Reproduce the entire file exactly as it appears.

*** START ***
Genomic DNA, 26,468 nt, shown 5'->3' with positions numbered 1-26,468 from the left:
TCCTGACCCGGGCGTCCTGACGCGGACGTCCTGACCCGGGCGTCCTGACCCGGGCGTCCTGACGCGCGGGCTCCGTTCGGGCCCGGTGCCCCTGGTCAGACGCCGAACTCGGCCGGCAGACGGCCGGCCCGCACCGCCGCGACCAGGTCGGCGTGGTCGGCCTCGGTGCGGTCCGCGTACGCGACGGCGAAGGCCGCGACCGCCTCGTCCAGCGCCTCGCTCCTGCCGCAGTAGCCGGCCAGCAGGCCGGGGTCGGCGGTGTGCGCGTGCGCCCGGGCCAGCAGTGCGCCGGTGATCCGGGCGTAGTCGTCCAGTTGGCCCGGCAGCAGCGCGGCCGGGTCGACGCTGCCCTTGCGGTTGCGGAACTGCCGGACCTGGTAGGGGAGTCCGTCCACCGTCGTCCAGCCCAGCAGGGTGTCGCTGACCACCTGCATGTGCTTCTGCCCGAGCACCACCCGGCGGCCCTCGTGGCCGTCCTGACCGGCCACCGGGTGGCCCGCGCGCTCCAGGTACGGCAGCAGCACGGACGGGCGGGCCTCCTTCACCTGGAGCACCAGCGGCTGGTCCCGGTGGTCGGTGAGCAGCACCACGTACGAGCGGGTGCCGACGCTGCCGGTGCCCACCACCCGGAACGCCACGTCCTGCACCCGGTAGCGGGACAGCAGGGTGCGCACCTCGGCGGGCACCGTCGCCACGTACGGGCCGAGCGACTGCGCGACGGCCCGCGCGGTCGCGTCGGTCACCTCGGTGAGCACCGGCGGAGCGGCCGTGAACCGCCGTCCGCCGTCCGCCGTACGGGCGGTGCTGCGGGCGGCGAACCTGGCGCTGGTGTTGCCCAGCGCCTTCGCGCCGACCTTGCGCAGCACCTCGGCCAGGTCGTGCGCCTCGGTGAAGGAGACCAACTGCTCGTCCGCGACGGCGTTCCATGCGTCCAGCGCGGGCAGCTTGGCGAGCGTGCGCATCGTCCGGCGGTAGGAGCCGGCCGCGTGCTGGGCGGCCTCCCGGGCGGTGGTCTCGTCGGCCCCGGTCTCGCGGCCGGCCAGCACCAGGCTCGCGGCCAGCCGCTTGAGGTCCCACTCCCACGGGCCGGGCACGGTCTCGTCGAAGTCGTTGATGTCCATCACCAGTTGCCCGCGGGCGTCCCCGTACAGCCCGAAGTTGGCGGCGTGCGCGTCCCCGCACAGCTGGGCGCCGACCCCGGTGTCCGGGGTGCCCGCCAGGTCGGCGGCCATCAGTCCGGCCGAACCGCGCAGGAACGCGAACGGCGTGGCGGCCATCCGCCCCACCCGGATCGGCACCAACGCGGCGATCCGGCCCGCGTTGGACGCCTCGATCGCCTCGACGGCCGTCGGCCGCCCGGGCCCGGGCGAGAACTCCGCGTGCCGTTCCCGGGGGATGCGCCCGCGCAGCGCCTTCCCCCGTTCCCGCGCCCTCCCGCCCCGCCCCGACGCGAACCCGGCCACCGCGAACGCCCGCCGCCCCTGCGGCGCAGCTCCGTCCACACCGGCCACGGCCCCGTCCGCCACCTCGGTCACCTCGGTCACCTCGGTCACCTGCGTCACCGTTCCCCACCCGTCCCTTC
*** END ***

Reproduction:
Genomic DNA, 26,468 nt, shown 5'->3' with positions numbered 1-26,468 from the left:
TCCTGACCCGGGCGTCCTGACGCGGACGTCCTGACCCGGGCGTCCTGACCCGGGCGTCCTGACGCGCGGGCTCCGTTCGGGCCCGGTGCCCCTGGTCAGACGCCGAACTCGGCCGGCAGACGGCCGGCCCGCACCGCCGCGACCAGGTCGGCGTGGTCGGCCTCGGTGCGGTCCGCGTACGCGACGGCGAAGGCCGCGACCGCCTCGTCCAGCGCCTCGCTCCTGCCGCAGTAGCCGGCCAGCAGGCCGGGGTCGGCGGTGTGCGCGTGCGCCCGGGCCAGCAGTGCGCCGGTGATCCGGGCGTAGTCGTCCAGTTGGCCCGGCAGCAGCGCGGCCGGGTCGACGCTGCCCTTGCGGTTGCGGAACTGCCGGACCTGGTAGGGGAGTCCGTCCACCGTCGTCCAGCCCAGCAGGGTGTCGCTGACCACCTGCATGTGCTTCTGCCCGAGCACCACCCGGCGGCCCTCGTGGCCGTCCTGACCGGCCACCGGGTGGCCCGCGCGCTCCAGGTACGGCAGCAGCACGGACGGGCGGGCCTCCTTCACCTGGAGCACCAGCGGCTGGTCCCGGTGGTCGGTGAGCAGCACCACGTACGAGCGGGTGCCGACGCTGCCGGTGCCCACCACCCGGAACGCCACGTCCTGCACCCGGTAGCGGGACAGCAGGGTGCGCACCTCGGCGGGCACCGTCGCCACGTACGGGCCGAGCGACTGCGCGACGGCCCGCGCGGTCGCGTCGGTCACCTCGGTGAGCACCGGCGGAGCGGCCGTGAACCGCCGTCCGCCGTCCGCCGTACGGGCGGTGCTGCGGGCGGCGAACCTGGCGCTGGTGTTGCCCAGCGCCTTCGCGCCGACCTTGCGCAGCACCTCGGCCAGGTCGTGCGCCTCGGTGAAGGAGACCAACTGCTCGTCCGCGACGGCGTTCCATGCGTCCAGCGCGGGCAGCTTGGCGAGCGTGCGCATCGTCCGGCGGTAGGAGCCGGCCGCGTGCTGGGCGGCCTCCCGGGCGGTGGTCTCGTCGGCCCCGGTCTCGCGGCCGGCCAGCACCAGGCTCGCGGCCAGCCGCTTGAGGTCCCACTCCCACGGGCCGGGCACGGTCTCGTCGAAGTCGTTGATGTCCATCACCAGTTGCCCGCGGGCGTCCCCGTACAGCCCGAAGTTGGCGGCGTGCGCGTCCCCGCACAGCTGGGCGCCGACCCCGGTGTCCGGGGTGCCCGCCAGGTCGGCGGCCATCAGTCCGGCCGAACCGCGCAGGAACGCGAACGGCGTGGCGGCCATCCGCCCCACCCGGATCGGCACCAACGCGGCGATCCGGCCCGCGTTGGACGCCTCGATCGCCTCGACGGCCGTCGGCCGCCCGGGCCCGGGCGAGAACTCCGCGTGCCGTTCCCGGGGGATGCGCCCGCGCAGCGCCTTCCCCCGTTCCCGCGCCCTCCCGCCCCGCCCCGACGCGAACCCGGCCACCGCGAACGCCCGCCGCCCCTGCGGCGCAGCTCCGTCCACACCGGCCACGGCCCCGTCCGCCACCTCGGTCACCTCGGTCACCTCGGTCACCTGCGTCACCGTTCCCCACCCGTCCCTTC